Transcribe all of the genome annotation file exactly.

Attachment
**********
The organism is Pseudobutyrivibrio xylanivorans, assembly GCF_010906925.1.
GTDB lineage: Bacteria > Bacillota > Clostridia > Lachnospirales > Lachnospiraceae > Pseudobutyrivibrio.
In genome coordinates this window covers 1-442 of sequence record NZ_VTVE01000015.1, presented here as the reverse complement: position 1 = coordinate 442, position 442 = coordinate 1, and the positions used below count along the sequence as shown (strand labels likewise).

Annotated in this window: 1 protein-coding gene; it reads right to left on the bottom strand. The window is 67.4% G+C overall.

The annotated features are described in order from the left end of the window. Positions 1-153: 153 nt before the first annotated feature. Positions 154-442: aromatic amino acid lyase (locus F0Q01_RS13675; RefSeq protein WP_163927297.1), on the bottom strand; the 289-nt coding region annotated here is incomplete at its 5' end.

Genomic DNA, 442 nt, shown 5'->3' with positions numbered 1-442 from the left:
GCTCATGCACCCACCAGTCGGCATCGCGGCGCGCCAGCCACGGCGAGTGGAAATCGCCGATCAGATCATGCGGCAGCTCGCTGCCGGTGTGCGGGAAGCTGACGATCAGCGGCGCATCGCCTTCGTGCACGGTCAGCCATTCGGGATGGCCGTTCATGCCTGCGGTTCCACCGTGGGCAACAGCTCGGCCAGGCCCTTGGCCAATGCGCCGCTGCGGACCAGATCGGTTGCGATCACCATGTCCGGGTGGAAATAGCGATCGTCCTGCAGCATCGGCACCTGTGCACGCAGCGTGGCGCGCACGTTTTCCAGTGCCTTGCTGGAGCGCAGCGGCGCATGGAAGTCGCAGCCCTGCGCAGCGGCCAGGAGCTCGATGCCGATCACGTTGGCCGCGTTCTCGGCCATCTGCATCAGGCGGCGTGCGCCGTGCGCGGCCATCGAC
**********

The organism is Pseudobutyrivibrio xylanivorans, assembly GCF_010906925.1.
GTDB lineage: Bacteria > Bacillota > Clostridia > Lachnospirales > Lachnospiraceae > Pseudobutyrivibrio.
In genome coordinates this window covers 1-442 of sequence record NZ_VTVE01000015.1, presented here as the reverse complement: position 1 = coordinate 442, position 442 = coordinate 1, and the positions used below count along the sequence as shown (strand labels likewise).

Annotated in this window: 1 protein-coding gene; it reads right to left on the bottom strand. The window is 67.4% G+C overall.

The annotated features are described in order from the left end of the window. Positions 1-153: 153 nt before the first annotated feature. Positions 154-442: aromatic amino acid lyase (locus F0Q01_RS13675; RefSeq protein WP_163927297.1), on the bottom strand; the 289-nt coding region annotated here is incomplete at its 5' end.

Genomic DNA, 442 nt, shown 5'->3' with positions numbered 1-442 from the left:
GCTCATGCACCCACCAGTCGGCATCGCGGCGCGCCAGCCACGGCGAGTGGAAATCGCCGATCAGATCATGCGGCAGCTCGCTGCCGGTGTGCGGGAAGCTGACGATCAGCGGCGCATCGCCTTCGTGCACGGTCAGCCATTCGGGATGGCCGTTCATGCCTGCGGTTCCACCGTGGGCAACAGCTCGGCCAGGCCCTTGGCCAATGCGCCGCTGCGGACCAGATCGGTTGCGATCACCATGTCCGGGTGGAAATAGCGATCGTCCTGCAGCATCGGCACCTGTGCACGCAGCGTGGCGCGCACGTTTTCCAGTGCCTTGCTGGAGCGCAGCGGCGCATGGAAGTCGCAGCCCTGCGCAGCGGCCAGGAGCTCGATGCCGATCACGTTGGCCGCGTTCTCGGCCATCTGCATCAGGCGGCGTGCGCCGTGCGCGGCCATCGAC